Saturday, March 20, 2004
Postcard from Nara
I received a postcard from Uchii-san. She wrote:
Thank you very much for the really lovely gifts. I was surprised when I received them. I did nothing which deserves these hearty presents. I just walked around Nara with you and enjoyed it a lot. I still remember our being chased by deer while easting baked sweet potatoes. It was a lot of fun. Sunflora, you’re amicable and lovable. I appreciate your friendship.
I want to go back to Nara!!!!!
Let me tell you about Uchii-san and Nara. Uchii-san is an English goodwill guide with YMCA Nara.
Nara is a 51 minutes train ride away from Kyoto on the JR Nara line. Trains depart on platform 9 or 10 and the rapid trains depart at 50 minutes past the hour, and arrives at Nara ant 31 minutes past the hour. Fare costs JPY740.
Upon arrival in Nara, we went to the tourist information booth at the train station. If this was Europe, the tourist information at the train stations are the worst as they always make you pay for the maps. But since we were in Japan it’s a totally different story. The nice lady at the information counter, who was also from YMCA Nara asked if we wanted a goodwill guide who will show us around Nara. Her name was Uchii-san and she will be meeting us at the main tourist information centre about 15 minutes walk away. Off we go to meet her. Already then, I liked Nara.
After a short detour at the local supermarket, we found Uchii-san. And off we go. I have to say that I was uncertain about this goodwill guide idea at first. Having lived in London, I have learnt about the dark side of human nature. Nothing is free. Everybody, either mind their own business and if they approach you, they are either tourists or want something from you. But hey, this is Japan. It is a different story. We exchanged some pleasantries, and started on our day trip in Nara.
Our lovely guide, Uchii-san lives in Nara with her family. She moved there because her husband works in Nara. She has children and has a normal day job. Except that day, on her day off, she doubles up as a goodwill guide. How cool is that?
Having Uchii–san showing us around, opened to me some doors to the Japanese culture specifically to that in Nara which otherwise I wouldn’t have known if I was walking with a guide book. For example she told us about the story of the temple that has its back against the pond. You see a princess had committed suicide in the lake and that angered the God in the temple and so he turned his back against the lake.
She also told us about the hanging monkeys outside the houses in Nara. The number of hanging monkeys outside the house denotes the number of people in the household!
The incident of being chased by deer which Uchii-san alluded in the postcard happened on our way to the Kofukuji Temple. As we crossed the road, we saw a lady selling the Imoyaki. Imoyaki is a local delicacy, sweet potatoes baked in a charcoal oven. Uchii-san asked if we wanted any, and we thought why not, we may not have the opportunity to try later. Since she was already giving us her time, I wanted to pay for the Imoyaki but since Uchii-san regards herself as our host, she prefers to buy the Imoyaki for us to try! We hassled a little but since I don’t even know how much to hand out to the seller, Uchii-san paid for our Imoyaki and I thanked her for it.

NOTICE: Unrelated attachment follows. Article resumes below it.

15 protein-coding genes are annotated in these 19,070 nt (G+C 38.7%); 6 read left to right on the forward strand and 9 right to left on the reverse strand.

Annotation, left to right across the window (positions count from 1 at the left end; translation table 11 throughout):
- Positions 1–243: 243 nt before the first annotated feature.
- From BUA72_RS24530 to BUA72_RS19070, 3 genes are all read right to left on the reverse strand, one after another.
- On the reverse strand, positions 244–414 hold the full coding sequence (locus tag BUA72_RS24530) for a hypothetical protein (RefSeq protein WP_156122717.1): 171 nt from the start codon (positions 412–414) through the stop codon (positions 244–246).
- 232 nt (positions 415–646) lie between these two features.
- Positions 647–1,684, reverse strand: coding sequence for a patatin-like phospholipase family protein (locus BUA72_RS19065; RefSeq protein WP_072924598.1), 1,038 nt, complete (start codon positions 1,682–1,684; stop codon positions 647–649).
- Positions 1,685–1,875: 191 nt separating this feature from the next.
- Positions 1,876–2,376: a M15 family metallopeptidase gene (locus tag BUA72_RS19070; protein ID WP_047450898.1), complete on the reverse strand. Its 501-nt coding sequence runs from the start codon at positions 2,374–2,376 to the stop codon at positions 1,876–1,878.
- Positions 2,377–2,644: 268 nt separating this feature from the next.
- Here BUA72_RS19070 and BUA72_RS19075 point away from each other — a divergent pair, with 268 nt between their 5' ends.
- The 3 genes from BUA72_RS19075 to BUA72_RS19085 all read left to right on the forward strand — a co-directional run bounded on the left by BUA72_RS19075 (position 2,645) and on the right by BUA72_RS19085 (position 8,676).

So now that we have the Imoyaki, we had to find a place to sit down and eat it. In Nara deer are allowed to roam freely in the parks. Uchii-san told us its because the deer was the messenger of God (I forgot the whole long story but will find out and tell you later) and since the people of Nara are grateful for the deer, they are allowed to roam freely there.
So we sat a few steps away from the main path. It was rather peaceful. Then suddenly a whole herd of deer came after a lady. She had just finished feeding them and guess what!! They are still hungry. They saw me and Uchii-san with our imoyakis and decided they wanted some too! Rebecca at that time had ran across the road to get some drinks from the vending machine. So she was spared from the deer chasing incident. And boy I can tell you that the deers are pretty persistent. But as much as I wanted to feed the poor pretty things, I think the Imoyaki was a pretty penny and I didn’t want to waste any on the deers that should be eating grass! We quickly walk towards the temple grounds hoping to shake the deers away. I held my imoyaki as high up as possible away from the noses of the deer. But alas, I finally gave up and kept the rest of my Imoyaki in my bag.
Will try to tell you more about Nara and my trip to Japan. In the meantime, let me enjoy my moochi and my ocha.